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Hurricane Laura

STATUS
Active Emergency
DATE
August 24, 2020
REGION
U.S. Gulf Coast

Extreme Weather – Extreme Devastation

Hurricane Laura made landfall in southwest Louisiana as a Category 4 storm with 150 mph winds, hammering Texas and the Gulf Coast with extreme winds, heavy rains and powerful storm surge.  The Hurricane left widespread destruction across Louisiana in its aftermath—one of the most powerful storms in U.S. history.  The death toll has reached 27 people, several killed by falling trees in Louisiana, others dying from carbon monoxide poisoning from generators used indoors and some dying from the extreme heat that followed. The high winds devastated the city of Lake Charles and other Louisiana communities, adding new levels of suffering to poor and vulnerable communities of color on top of the COVID pandemic. Before making landfall on the Gulf Coast, Laura had cut a deadly path over the Dominican Republic after leaving 2 to 6 inches of rain in southern parts of Puerto Rico. At  least 13 people died in the Dominican Republic and Haiti.

While the speed of the storm’s passage diminished the expected storm surge, Laura tore apart homes and businesses and knocked out power in Texas and Louisiana.  Widespread power and network outages left more than 400,000 people in Louisiana without power. With more than 150 transmission towers damaged, it will take weeks, if not months, to restore power to hardest hit communities. Alongside power outages, more than 100 water systems went down across the state, with 119 water systems under boil orders. The impact of power and water outages emerged as the priority concern as the heat index exceeded 100°F for the week following the storm. As of mid-September there were still over 73,000 customers without power in southwest Louisiana and over 12,000 residents in shelters across Louisiana and Texas. And then Hurricane Delta once again plunged many into darkness.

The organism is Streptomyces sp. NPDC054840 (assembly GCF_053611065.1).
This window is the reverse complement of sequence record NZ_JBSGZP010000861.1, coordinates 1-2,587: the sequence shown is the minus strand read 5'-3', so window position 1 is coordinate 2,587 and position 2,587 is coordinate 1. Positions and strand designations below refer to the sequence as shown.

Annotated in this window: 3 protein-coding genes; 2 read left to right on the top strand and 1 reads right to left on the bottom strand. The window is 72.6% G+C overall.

Our Emergency Team responded as the storm came ashore.  Offers of aid went out to at least 80 partners in the region and multiple shipments of water were underway immediately.  

Photo/Pu Ying HuangMichael H. Captain Sr. points to the damage created by Hurricane Laura on his street in north Lake Charles, Louisiana on Sept. 2, 2020. Captain rode out the storm with his dog while many of his neighbors evacuated.

Immediate Health Needs

Partners in Louisiana and Texas continue to communicate their needs, particularly after Hurricane Delta added more misery to the region. In Louisiana, partners reported catastrophic damage to infrastructure, and partners in both Louisiana and Texas reported the evacuation of clients and patients that require 24-hour care, stressed and fatigued staff and health care personnel and growing concerns around a potential spike in COVID-19 cases and MHPSS-related issues. Americares received requests for product support and funding to ensure access to critical health services.